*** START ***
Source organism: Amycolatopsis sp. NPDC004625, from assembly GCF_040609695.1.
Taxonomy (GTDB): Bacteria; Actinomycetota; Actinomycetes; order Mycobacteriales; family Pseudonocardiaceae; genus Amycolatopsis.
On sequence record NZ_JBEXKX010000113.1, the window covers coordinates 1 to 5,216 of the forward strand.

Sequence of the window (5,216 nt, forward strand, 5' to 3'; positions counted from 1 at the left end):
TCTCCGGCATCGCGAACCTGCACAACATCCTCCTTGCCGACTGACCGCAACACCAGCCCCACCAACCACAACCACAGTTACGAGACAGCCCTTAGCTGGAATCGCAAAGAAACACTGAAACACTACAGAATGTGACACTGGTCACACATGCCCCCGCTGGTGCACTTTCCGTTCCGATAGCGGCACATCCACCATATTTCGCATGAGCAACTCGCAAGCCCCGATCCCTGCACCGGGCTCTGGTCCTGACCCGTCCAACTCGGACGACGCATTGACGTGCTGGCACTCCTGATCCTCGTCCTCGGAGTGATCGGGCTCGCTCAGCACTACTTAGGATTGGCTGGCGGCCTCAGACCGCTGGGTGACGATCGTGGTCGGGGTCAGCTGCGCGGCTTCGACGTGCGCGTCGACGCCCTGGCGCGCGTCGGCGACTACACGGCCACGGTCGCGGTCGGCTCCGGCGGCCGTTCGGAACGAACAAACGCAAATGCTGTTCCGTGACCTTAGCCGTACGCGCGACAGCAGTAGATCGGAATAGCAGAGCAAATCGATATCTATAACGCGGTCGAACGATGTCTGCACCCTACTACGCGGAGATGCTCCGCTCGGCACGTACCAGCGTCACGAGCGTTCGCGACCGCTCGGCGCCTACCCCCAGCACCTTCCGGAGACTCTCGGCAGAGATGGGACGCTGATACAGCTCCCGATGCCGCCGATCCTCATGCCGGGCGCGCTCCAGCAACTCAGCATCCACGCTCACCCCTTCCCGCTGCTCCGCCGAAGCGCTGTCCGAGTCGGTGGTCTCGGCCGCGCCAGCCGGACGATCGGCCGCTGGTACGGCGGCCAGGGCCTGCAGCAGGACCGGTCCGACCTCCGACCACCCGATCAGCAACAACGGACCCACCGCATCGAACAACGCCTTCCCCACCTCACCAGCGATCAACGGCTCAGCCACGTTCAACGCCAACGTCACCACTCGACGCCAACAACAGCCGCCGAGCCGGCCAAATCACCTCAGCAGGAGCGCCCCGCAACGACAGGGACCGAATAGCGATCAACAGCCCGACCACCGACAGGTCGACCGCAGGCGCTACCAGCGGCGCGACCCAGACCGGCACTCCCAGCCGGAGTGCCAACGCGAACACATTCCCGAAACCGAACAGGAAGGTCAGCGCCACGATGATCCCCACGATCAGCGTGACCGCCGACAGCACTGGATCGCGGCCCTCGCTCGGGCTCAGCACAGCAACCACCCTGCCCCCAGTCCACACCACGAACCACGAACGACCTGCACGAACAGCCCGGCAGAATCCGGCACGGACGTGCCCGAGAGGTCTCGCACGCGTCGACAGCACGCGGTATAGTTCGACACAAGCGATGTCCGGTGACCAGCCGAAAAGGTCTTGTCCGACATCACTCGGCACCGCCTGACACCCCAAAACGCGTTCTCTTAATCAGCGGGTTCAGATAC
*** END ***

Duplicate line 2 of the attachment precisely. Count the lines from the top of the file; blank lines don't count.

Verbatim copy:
Taxonomy (GTDB): Bacteria; Actinomycetota; Actinomycetes; order Mycobacteriales; family Pseudonocardiaceae; genus Amycolatopsis.